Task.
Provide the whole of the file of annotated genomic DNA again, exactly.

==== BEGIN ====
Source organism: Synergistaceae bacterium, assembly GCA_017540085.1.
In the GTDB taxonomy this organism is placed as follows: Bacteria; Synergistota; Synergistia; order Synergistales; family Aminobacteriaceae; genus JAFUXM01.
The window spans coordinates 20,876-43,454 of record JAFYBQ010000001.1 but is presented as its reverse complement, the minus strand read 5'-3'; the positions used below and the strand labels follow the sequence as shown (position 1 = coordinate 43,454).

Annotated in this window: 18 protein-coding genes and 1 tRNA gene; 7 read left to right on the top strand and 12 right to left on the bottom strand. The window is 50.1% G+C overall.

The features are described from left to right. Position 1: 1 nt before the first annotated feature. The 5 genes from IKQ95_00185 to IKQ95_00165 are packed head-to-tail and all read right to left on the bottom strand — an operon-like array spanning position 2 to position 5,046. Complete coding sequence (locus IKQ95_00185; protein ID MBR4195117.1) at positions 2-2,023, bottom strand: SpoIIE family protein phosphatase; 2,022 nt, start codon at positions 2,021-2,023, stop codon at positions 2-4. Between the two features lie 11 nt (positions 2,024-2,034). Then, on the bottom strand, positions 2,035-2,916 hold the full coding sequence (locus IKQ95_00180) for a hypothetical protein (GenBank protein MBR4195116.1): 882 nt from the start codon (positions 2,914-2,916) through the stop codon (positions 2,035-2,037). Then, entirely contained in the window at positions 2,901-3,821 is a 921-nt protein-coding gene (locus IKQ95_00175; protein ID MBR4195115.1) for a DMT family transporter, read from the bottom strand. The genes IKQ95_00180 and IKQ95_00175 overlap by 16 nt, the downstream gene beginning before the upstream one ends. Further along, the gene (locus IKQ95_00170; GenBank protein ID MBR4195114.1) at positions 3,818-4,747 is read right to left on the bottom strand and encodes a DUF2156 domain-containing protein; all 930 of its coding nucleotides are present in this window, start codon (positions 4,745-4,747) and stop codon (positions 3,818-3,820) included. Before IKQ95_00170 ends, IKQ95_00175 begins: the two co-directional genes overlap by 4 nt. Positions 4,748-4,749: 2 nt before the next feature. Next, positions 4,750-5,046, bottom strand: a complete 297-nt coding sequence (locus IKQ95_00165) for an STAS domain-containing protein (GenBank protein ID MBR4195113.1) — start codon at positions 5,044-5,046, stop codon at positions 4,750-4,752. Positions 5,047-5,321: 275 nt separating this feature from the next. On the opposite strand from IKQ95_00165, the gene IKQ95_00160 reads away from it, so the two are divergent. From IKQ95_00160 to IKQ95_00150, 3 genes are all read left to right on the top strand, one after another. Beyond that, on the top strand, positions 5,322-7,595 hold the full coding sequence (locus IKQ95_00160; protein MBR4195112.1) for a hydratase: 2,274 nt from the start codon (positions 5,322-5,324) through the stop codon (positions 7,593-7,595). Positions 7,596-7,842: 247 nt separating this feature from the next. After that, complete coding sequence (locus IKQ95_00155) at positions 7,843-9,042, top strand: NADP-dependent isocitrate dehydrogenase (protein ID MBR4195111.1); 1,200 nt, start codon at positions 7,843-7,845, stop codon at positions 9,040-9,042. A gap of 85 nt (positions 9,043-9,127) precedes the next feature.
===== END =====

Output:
Source organism: Synergistaceae bacterium, assembly GCA_017540085.1.
In the GTDB taxonomy this organism is placed as follows: Bacteria; Synergistota; Synergistia; order Synergistales; family Aminobacteriaceae; genus JAFUXM01.
The window spans coordinates 20,876-43,454 of record JAFYBQ010000001.1 but is presented as its reverse complement, the minus strand read 5'-3'; the positions used below and the strand labels follow the sequence as shown (position 1 = coordinate 43,454).

Annotated in this window: 18 protein-coding genes and 1 tRNA gene; 7 read left to right on the top strand and 12 right to left on the bottom strand. The window is 50.1% G+C overall.

The features are described from left to right. Position 1: 1 nt before the first annotated feature. The 5 genes from IKQ95_00185 to IKQ95_00165 are packed head-to-tail and all read right to left on the bottom strand — an operon-like array spanning position 2 to position 5,046. Complete coding sequence (locus IKQ95_00185; protein ID MBR4195117.1) at positions 2-2,023, bottom strand: SpoIIE family protein phosphatase; 2,022 nt, start codon at positions 2,021-2,023, stop codon at positions 2-4. Between the two features lie 11 nt (positions 2,024-2,034). Then, on the bottom strand, positions 2,035-2,916 hold the full coding sequence (locus IKQ95_00180) for a hypothetical protein (GenBank protein MBR4195116.1): 882 nt from the start codon (positions 2,914-2,916) through the stop codon (positions 2,035-2,037). Then, entirely contained in the window at positions 2,901-3,821 is a 921-nt protein-coding gene (locus IKQ95_00175; protein ID MBR4195115.1) for a DMT family transporter, read from the bottom strand. The genes IKQ95_00180 and IKQ95_00175 overlap by 16 nt, the downstream gene beginning before the upstream one ends. Further along, the gene (locus IKQ95_00170; GenBank protein ID MBR4195114.1) at positions 3,818-4,747 is read right to left on the bottom strand and encodes a DUF2156 domain-containing protein; all 930 of its coding nucleotides are present in this window, start codon (positions 4,745-4,747) and stop codon (positions 3,818-3,820) included. Before IKQ95_00170 ends, IKQ95_00175 begins: the two co-directional genes overlap by 4 nt. Positions 4,748-4,749: 2 nt before the next feature. Next, positions 4,750-5,046, bottom strand: a complete 297-nt coding sequence (locus IKQ95_00165) for an STAS domain-containing protein (GenBank protein ID MBR4195113.1) — start codon at positions 5,044-5,046, stop codon at positions 4,750-4,752. Positions 5,047-5,321: 275 nt separating this feature from the next. On the opposite strand from IKQ95_00165, the gene IKQ95_00160 reads away from it, so the two are divergent. From IKQ95_00160 to IKQ95_00150, 3 genes are all read left to right on the top strand, one after another. Beyond that, on the top strand, positions 5,322-7,595 hold the full coding sequence (locus IKQ95_00160; protein MBR4195112.1) for a hydratase: 2,274 nt from the start codon (positions 5,322-5,324) through the stop codon (positions 7,593-7,595). Positions 7,596-7,842: 247 nt separating this feature from the next. After that, complete coding sequence (locus IKQ95_00155) at positions 7,843-9,042, top strand: NADP-dependent isocitrate dehydrogenase (protein ID MBR4195111.1); 1,200 nt, start codon at positions 7,843-7,845, stop codon at positions 9,040-9,042. A gap of 85 nt (positions 9,043-9,127) precedes the next feature.